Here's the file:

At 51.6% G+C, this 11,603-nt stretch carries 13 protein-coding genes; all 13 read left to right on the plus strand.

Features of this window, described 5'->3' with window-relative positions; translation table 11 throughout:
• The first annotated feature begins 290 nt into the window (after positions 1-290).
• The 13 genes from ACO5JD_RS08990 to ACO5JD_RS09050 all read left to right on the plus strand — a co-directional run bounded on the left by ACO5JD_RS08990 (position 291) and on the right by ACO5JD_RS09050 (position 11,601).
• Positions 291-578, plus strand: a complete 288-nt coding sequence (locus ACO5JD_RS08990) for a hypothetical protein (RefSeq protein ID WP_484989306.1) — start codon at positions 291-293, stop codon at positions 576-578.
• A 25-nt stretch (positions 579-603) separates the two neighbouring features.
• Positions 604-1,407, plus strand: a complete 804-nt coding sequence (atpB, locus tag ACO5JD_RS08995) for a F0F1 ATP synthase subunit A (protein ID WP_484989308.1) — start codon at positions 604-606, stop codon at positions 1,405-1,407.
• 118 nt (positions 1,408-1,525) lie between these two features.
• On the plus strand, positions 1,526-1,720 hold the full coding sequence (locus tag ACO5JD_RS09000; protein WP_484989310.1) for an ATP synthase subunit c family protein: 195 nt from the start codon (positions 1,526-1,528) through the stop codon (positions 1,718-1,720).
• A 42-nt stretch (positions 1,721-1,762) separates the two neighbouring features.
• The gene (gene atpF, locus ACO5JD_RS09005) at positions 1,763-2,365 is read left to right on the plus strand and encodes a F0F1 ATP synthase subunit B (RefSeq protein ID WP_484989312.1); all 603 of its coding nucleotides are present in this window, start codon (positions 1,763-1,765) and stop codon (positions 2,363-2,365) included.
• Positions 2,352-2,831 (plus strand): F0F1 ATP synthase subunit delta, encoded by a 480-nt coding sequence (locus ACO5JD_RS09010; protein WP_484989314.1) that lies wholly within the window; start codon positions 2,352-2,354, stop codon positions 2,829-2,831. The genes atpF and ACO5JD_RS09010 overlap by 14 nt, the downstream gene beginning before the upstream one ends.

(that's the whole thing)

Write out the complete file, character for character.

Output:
At 51.6% G+C, this 11,603-nt stretch carries 13 protein-coding genes; all 13 read left to right on the plus strand.

Features of this window, described 5'->3' with window-relative positions; translation table 11 throughout:
• The first annotated feature begins 290 nt into the window (after positions 1-290).
• The 13 genes from ACO5JD_RS08990 to ACO5JD_RS09050 all read left to right on the plus strand — a co-directional run bounded on the left by ACO5JD_RS08990 (position 291) and on the right by ACO5JD_RS09050 (position 11,601).
• Positions 291-578, plus strand: a complete 288-nt coding sequence (locus ACO5JD_RS08990) for a hypothetical protein (RefSeq protein ID WP_484989306.1) — start codon at positions 291-293, stop codon at positions 576-578.
• A 25-nt stretch (positions 579-603) separates the two neighbouring features.
• Positions 604-1,407, plus strand: a complete 804-nt coding sequence (atpB, locus tag ACO5JD_RS08995) for a F0F1 ATP synthase subunit A (protein ID WP_484989308.1) — start codon at positions 604-606, stop codon at positions 1,405-1,407.
• 118 nt (positions 1,408-1,525) lie between these two features.
• On the plus strand, positions 1,526-1,720 hold the full coding sequence (locus tag ACO5JD_RS09000; protein WP_484989310.1) for an ATP synthase subunit c family protein: 195 nt from the start codon (positions 1,526-1,528) through the stop codon (positions 1,718-1,720).
• A 42-nt stretch (positions 1,721-1,762) separates the two neighbouring features.
• The gene (gene atpF, locus ACO5JD_RS09005) at positions 1,763-2,365 is read left to right on the plus strand and encodes a F0F1 ATP synthase subunit B (RefSeq protein ID WP_484989312.1); all 603 of its coding nucleotides are present in this window, start codon (positions 1,763-1,765) and stop codon (positions 2,363-2,365) included.
• Positions 2,352-2,831 (plus strand): F0F1 ATP synthase subunit delta, encoded by a 480-nt coding sequence (locus ACO5JD_RS09010; protein WP_484989314.1) that lies wholly within the window; start codon positions 2,352-2,354, stop codon positions 2,829-2,831. The genes atpF and ACO5JD_RS09010 overlap by 14 nt, the downstream gene beginning before the upstream one ends.